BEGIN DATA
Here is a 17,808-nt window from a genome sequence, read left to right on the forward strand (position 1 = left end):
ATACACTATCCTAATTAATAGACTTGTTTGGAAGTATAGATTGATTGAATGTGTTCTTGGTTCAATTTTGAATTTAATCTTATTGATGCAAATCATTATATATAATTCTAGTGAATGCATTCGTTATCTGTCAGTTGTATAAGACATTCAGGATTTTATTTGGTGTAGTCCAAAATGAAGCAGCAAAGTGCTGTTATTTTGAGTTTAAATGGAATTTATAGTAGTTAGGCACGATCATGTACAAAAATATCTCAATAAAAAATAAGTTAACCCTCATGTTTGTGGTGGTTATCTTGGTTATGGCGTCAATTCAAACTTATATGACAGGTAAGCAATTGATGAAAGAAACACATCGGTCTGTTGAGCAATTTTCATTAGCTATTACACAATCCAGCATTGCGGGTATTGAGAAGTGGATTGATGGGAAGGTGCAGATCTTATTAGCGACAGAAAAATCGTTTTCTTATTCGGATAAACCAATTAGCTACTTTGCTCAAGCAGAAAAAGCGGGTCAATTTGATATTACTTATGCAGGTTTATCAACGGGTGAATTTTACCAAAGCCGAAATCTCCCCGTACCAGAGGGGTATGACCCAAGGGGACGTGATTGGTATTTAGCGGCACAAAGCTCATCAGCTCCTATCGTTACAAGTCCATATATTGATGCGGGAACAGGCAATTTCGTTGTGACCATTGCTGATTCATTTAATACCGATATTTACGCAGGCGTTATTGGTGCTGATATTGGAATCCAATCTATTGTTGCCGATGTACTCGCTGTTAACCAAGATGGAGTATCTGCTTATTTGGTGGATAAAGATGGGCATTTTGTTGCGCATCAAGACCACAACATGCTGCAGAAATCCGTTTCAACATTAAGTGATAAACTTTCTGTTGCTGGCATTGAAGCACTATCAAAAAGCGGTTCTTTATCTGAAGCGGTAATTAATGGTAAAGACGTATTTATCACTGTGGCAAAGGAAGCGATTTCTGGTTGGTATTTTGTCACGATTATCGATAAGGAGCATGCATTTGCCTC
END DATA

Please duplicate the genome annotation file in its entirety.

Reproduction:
Here is a 17,808-nt window from a genome sequence, read left to right on the forward strand (position 1 = left end):
ATACACTATCCTAATTAATAGACTTGTTTGGAAGTATAGATTGATTGAATGTGTTCTTGGTTCAATTTTGAATTTAATCTTATTGATGCAAATCATTATATATAATTCTAGTGAATGCATTCGTTATCTGTCAGTTGTATAAGACATTCAGGATTTTATTTGGTGTAGTCCAAAATGAAGCAGCAAAGTGCTGTTATTTTGAGTTTAAATGGAATTTATAGTAGTTAGGCACGATCATGTACAAAAATATCTCAATAAAAAATAAGTTAACCCTCATGTTTGTGGTGGTTATCTTGGTTATGGCGTCAATTCAAACTTATATGACAGGTAAGCAATTGATGAAAGAAACACATCGGTCTGTTGAGCAATTTTCATTAGCTATTACACAATCCAGCATTGCGGGTATTGAGAAGTGGATTGATGGGAAGGTGCAGATCTTATTAGCGACAGAAAAATCGTTTTCTTATTCGGATAAACCAATTAGCTACTTTGCTCAAGCAGAAAAAGCGGGTCAATTTGATATTACTTATGCAGGTTTATCAACGGGTGAATTTTACCAAAGCCGAAATCTCCCCGTACCAGAGGGGTATGACCCAAGGGGACGTGATTGGTATTTAGCGGCACAAAGCTCATCAGCTCCTATCGTTACAAGTCCATATATTGATGCGGGAACAGGCAATTTCGTTGTGACCATTGCTGATTCATTTAATACCGATATTTACGCAGGCGTTATTGGTGCTGATATTGGAATCCAATCTATTGTTGCCGATGTACTCGCTGTTAACCAAGATGGAGTATCTGCTTATTTGGTGGATAAAGATGGGCATTTTGTTGCGCATCAAGACCACAACATGCTGCAGAAATCCGTTTCAACATTAAGTGATAAACTTTCTGTTGCTGGCATTGAAGCACTATCAAAAAGCGGTTCTTTATCTGAAGCGGTAATTAATGGTAAAGACGTATTTATCACTGTGGCAAAGGAAGCGATTTCTGGTTGGTATTTTGTCACGATTATCGATAAGGAGCATGCATTTGCCTC